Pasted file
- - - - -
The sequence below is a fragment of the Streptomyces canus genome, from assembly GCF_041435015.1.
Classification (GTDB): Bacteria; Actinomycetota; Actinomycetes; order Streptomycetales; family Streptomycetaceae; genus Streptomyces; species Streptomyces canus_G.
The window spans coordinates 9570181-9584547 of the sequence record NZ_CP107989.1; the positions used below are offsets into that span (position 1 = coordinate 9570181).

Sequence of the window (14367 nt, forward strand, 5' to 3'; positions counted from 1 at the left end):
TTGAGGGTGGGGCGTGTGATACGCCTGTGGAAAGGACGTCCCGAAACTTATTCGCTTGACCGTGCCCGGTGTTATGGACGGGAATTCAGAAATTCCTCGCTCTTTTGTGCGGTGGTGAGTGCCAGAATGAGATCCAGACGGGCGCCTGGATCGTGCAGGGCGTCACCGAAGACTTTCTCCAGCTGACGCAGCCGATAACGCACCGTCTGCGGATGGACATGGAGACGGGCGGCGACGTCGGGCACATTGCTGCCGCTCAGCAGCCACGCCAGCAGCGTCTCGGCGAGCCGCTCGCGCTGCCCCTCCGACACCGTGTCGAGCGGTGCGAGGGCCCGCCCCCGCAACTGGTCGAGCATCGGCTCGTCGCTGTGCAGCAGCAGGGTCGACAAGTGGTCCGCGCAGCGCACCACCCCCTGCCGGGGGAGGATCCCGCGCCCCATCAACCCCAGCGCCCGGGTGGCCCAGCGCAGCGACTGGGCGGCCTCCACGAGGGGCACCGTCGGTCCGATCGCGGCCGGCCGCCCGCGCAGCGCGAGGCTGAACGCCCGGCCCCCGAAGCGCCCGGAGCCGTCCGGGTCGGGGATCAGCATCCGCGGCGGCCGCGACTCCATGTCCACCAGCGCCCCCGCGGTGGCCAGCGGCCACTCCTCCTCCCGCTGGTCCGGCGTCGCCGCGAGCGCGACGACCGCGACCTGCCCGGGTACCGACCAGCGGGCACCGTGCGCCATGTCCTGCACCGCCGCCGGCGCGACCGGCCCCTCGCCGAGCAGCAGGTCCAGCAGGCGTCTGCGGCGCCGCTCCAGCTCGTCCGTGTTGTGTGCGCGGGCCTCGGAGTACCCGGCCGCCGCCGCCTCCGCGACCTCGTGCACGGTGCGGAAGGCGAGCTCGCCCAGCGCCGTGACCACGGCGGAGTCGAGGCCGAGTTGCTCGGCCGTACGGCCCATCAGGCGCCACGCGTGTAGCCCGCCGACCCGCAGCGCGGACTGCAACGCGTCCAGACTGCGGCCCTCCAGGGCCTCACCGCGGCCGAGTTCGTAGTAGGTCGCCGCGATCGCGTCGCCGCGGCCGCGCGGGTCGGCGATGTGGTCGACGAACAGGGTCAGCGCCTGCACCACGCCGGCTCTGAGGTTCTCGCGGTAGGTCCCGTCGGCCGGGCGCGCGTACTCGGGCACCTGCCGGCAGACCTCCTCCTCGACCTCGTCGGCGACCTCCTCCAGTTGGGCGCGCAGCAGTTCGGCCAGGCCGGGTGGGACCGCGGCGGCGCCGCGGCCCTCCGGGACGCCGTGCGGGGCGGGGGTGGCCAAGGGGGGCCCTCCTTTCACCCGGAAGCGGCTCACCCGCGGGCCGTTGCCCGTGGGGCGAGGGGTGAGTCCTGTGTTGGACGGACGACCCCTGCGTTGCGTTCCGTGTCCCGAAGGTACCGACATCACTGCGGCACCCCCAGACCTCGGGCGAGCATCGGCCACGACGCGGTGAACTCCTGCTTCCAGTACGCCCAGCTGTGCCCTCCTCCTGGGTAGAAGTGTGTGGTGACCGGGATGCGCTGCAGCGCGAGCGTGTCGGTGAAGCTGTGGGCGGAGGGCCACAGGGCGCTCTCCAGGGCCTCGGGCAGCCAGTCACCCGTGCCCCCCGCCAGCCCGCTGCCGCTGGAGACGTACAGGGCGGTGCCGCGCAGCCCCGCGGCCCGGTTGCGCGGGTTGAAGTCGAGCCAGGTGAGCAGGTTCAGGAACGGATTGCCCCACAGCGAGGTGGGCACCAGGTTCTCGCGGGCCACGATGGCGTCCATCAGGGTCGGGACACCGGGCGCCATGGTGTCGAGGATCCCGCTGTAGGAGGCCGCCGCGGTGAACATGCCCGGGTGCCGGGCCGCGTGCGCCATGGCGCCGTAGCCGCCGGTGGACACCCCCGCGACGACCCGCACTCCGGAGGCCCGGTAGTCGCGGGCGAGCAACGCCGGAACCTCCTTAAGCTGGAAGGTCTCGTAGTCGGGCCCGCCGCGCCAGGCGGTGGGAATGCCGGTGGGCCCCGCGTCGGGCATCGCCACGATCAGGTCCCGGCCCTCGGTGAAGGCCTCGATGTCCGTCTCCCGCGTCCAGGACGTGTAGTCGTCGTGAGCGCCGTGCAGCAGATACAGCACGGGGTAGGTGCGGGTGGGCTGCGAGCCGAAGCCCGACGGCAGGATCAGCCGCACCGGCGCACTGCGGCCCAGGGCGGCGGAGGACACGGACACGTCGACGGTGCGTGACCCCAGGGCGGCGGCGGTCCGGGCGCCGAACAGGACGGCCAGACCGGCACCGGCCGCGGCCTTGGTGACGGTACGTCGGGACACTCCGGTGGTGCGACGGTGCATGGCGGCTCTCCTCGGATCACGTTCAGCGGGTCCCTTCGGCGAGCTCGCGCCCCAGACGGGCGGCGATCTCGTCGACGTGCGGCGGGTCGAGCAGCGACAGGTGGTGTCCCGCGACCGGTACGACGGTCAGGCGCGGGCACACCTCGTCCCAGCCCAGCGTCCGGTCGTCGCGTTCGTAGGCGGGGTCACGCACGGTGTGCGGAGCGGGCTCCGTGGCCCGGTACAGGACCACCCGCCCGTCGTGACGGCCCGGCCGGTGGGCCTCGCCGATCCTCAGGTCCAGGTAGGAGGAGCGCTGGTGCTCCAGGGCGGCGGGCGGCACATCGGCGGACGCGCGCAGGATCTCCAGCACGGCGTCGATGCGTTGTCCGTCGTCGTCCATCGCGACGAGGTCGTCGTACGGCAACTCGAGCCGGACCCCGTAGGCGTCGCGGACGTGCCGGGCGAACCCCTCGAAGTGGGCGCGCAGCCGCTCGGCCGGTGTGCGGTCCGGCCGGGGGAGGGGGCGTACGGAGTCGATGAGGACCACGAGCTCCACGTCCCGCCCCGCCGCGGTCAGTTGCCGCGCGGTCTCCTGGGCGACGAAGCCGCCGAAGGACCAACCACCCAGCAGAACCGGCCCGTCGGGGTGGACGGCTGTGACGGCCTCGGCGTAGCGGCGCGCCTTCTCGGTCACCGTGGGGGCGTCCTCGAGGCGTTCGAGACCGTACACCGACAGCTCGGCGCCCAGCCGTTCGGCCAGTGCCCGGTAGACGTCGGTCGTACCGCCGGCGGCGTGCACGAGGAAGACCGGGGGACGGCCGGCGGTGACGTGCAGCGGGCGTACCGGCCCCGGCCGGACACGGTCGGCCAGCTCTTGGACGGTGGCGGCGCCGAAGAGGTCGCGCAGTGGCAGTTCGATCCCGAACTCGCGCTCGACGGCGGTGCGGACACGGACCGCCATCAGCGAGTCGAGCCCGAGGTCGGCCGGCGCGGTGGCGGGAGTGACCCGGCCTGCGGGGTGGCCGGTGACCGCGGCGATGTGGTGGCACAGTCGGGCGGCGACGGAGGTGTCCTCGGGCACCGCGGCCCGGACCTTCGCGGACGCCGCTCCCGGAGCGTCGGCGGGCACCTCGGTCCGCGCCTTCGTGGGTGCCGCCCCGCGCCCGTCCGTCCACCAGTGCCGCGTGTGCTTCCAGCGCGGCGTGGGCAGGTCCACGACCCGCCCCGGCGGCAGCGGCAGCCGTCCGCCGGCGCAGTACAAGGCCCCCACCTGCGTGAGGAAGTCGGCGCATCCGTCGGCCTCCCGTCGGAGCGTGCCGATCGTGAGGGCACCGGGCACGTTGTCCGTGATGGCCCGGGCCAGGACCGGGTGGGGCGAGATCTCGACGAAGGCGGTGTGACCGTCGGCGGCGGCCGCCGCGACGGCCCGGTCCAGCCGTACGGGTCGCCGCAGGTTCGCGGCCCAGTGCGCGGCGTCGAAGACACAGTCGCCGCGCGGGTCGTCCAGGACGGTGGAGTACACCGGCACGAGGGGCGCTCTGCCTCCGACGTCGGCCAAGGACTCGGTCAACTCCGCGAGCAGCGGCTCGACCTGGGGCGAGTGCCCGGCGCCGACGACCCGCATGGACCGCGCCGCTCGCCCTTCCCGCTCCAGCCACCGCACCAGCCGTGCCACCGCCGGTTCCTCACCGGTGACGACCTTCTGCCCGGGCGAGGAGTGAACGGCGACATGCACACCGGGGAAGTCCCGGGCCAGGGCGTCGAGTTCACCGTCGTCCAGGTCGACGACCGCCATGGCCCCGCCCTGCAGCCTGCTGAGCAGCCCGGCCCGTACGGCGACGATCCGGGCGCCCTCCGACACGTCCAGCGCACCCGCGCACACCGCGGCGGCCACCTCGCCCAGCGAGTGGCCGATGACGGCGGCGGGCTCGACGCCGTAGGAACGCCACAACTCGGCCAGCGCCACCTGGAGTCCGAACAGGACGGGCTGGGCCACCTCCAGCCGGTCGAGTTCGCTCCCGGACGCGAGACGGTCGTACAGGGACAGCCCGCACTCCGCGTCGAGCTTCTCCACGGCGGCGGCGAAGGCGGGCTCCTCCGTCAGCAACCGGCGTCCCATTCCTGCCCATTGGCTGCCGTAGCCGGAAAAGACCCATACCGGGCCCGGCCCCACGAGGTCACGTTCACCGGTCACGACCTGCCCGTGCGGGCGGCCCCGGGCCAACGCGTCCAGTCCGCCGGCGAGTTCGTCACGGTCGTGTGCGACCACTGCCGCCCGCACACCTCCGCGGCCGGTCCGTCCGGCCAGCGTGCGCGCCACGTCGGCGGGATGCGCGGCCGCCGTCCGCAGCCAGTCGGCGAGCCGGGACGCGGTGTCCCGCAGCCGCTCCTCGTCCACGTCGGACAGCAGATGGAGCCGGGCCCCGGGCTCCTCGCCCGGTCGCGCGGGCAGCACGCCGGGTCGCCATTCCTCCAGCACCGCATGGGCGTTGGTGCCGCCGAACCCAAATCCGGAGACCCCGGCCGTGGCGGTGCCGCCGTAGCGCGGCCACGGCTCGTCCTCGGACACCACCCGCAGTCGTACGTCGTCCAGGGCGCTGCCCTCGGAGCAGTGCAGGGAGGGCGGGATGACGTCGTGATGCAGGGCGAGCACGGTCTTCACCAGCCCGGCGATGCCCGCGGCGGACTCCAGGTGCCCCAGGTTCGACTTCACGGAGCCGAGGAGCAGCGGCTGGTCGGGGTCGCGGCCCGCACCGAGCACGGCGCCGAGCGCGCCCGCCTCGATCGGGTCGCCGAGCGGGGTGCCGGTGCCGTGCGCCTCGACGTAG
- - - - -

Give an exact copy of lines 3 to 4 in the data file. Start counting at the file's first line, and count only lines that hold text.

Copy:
The window spans coordinates 9570181-9584547 of the sequence record NZ_CP107989.1; the positions used below are offsets into that span (position 1 = coordinate 9570181).

Sequence of the window (14367 nt, forward strand, 5' to 3'; positions counted from 1 at the left end):